Isele is fortunate. Her parents chose not to circumcise her and her two sisters. Isele has friends who have faced a different fate. An International Day of Zero Tolerance to Female Genital Mutilation took place on 6 February.
13-year-old Isele has a clear opinion on female circumcision: it is unnecessary and wrong.
– Look at me. I have not been circumcised and I’m still OK.
Isele is lucky that her Christian parents agree. That is why their three daughters have not been circumcised, even though the Ntins belong to the Maasai people, who favour circumcision. Their two sons, however, have been circumcised.
– Unfortunately, most of my friends are not as lucky as I am. They are circumcised and married young, and they are not able to finish their schooling.
Their parents think that girls cannot achieve the same as boys, Isele explains sadly.
– Some are able to escape to a safety house, but most of them cannot.
In some families, it is the opposite situation: parents are not forcing their child to attend the cutting, but the girl herself demands it and runs away to her relatives or friends for cutting. The reasons include fear of not getting married if not circumcised as well as ignorance of the risks of the procedure.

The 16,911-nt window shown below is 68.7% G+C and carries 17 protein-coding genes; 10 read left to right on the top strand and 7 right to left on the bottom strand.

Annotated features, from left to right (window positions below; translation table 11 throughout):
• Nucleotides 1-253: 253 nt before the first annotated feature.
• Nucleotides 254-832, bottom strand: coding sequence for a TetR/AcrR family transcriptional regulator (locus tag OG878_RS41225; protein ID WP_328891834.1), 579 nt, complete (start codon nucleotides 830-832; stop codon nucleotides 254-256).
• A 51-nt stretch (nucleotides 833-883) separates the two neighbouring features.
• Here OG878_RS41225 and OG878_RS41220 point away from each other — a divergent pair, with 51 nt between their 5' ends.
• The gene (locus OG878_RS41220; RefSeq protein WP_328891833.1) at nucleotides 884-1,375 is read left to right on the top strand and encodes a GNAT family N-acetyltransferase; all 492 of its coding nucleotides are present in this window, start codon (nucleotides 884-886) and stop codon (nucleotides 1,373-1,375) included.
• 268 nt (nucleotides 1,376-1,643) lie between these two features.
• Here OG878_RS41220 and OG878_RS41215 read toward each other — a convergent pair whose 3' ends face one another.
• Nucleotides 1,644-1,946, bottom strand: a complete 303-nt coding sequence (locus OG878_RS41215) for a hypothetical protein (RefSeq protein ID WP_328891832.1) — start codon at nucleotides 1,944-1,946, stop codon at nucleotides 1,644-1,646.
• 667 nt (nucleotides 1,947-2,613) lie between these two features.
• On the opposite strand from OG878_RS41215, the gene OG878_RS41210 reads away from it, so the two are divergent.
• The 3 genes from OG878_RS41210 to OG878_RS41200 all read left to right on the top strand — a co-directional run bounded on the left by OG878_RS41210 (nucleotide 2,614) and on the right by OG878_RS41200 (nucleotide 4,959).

– Thankfully things are changing. At school, the students are told that cutting girls is not right. Even in our village there are more and more parents who do not take their daughters for cutting. I just wish it would stop altogether, Isele dreams.
Female genital mutilation is a tradition spanning thousands of years and cultural and religious borders. The purpose of mutilating young girls is to guarantee that they remain virgins until marriage and remain faithful. Uncircumcised girls may be branded as having loose morals, which makes them less than ideal wife material.
The adverse effects of mutilation tradition to a girl’s mental and physical health are obvious, and all the countries that have ratified the UN Charter of Children’s Rights have also committed to abolishing circumcision. Female genital mutilation violates the right of a child to bodily integrity.
Aiming for mutilation-free villages
Fida’s cooperation project in Kenya helps Maasai girls who have escaped violent mutilation. The work also includes a preventative aspect: the local churches are equipped to advocate for girls’ rights in villages, where the mutilation tradition continues strong. Four villages have training in place for alternative transition rites, which hopefully will replace these painful traditions in the future.
Fida lobbies widely to stop female genital mutilation in seven Eastern African countries. At the core of the impact are churches, which advocate for the weakest in their communities.